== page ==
9. What can manufacturers do to help clean up the earth? (fact)
  10. What is the importance of clean water? (fact)
  11. What is the relationship between health and pollution? (fact)
  12. How does the current trend of species extinction compare to the past? (fact)
  13. What can Americans do to stop global pollution? (policy)
  14. How can we encourage people to recycle more? (value)
  15. How does global warming increase the dangers of disease in the U.S. (fact)

Use Your Textbook for Topic Ideas

Sometimes, it can help to look through your textbook to find essays to spark ideas. In my class, we use a book by Nancy Wood called Perspectives on Argument. In the back of this book is a list of suggested issues and articles related to those issues. Usually, these articles are just a start for looking for a topic. You can take an idea from the article you like and then research it to find out what different people think about that issue.

Use YouTube to Find Argument Essay Ideas

Still having trouble finding a topic? Try looking up an issue you are interested in on YouTube. You might get some good ideas just browsing around.

Share Your Topic Ideas!

If you’ve written a position or argument essay, leave a comment and tell us what you’ve written about. You might give someone else a good idea. If you’ve written and posted a position paper online, then leave the link so people can see it. In fact, they may want to reference your article or respond to it in their paper.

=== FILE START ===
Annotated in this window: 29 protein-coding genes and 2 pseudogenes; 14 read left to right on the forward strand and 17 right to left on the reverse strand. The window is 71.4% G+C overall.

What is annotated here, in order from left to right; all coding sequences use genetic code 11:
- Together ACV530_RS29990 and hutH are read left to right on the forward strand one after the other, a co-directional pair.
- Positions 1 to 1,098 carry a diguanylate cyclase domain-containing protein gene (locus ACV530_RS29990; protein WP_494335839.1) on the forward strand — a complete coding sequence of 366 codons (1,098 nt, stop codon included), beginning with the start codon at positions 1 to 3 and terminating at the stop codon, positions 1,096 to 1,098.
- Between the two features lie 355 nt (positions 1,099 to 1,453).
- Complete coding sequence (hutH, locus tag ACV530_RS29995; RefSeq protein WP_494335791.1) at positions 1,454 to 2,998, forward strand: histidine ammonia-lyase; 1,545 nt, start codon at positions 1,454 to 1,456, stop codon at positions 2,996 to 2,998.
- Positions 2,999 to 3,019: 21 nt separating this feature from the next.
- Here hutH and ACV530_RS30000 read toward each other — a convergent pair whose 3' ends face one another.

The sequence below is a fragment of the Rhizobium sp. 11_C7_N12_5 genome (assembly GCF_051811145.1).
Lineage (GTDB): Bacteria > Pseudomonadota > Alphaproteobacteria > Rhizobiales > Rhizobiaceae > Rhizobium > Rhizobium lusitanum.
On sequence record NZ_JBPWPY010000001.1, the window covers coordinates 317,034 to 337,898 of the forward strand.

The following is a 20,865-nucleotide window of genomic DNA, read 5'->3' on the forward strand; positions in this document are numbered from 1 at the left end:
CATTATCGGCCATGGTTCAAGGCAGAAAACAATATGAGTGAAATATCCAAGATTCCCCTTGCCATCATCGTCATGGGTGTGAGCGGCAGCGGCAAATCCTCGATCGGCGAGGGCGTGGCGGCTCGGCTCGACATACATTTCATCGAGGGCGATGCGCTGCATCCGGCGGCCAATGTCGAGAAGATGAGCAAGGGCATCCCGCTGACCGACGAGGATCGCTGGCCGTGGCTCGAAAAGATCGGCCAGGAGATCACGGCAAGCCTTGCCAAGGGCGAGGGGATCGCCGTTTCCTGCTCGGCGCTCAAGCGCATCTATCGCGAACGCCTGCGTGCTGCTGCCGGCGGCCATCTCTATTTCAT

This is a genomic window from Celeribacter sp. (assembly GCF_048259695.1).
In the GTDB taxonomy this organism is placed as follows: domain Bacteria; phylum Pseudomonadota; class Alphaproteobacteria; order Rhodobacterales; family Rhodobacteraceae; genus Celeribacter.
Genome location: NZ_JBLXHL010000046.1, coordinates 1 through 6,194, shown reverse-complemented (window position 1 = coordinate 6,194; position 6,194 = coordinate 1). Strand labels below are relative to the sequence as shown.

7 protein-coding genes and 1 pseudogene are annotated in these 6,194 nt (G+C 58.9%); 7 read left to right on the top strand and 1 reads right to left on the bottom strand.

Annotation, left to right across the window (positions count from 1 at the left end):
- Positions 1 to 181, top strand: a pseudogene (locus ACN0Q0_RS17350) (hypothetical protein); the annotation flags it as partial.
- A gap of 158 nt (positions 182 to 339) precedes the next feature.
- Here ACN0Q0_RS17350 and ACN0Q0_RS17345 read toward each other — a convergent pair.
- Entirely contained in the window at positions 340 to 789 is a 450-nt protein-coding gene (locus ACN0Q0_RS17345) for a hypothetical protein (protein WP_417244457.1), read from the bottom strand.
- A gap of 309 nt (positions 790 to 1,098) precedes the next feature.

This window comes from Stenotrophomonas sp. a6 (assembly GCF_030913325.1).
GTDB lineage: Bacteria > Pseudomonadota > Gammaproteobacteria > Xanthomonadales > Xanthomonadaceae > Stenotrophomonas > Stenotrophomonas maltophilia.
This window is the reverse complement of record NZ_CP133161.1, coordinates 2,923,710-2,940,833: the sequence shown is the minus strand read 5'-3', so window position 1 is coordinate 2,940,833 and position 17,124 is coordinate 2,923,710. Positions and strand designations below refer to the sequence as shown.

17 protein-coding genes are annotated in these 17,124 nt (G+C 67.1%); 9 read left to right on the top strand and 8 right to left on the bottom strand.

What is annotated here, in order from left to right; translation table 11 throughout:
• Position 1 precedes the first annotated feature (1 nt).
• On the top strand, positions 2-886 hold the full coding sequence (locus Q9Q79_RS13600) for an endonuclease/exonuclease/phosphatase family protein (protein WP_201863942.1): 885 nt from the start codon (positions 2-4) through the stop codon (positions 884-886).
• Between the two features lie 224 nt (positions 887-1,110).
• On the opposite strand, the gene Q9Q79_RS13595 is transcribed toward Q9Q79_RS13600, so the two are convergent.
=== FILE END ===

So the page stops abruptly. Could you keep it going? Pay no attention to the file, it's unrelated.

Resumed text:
More by this Author

VirginiaLynne 2 years ago from United States Author

Hi Safa—Here are the main steps:

1. Choose a question you are going to write about. Then think about what your answer to the question is going to be.

2. Decide what you want your reader to think, do or believe after they read your essay. That is your thesis (the answer to your question).

3. Decide who you want to persuade to believe this (that is your reader or audience). Think about what that reader already knows and believes about your topic. That will help you develop your arguments. The reader should not be someone who already believes what you do. If they do, you aren’t really arguing are you?

4. Think of at least 3 reasons why your reader should believe your thesis. Those reasons will be the main body part of your essay.

5. Think of examples or evidence which supports each of those reasons. That is what you will use to support those three reasons.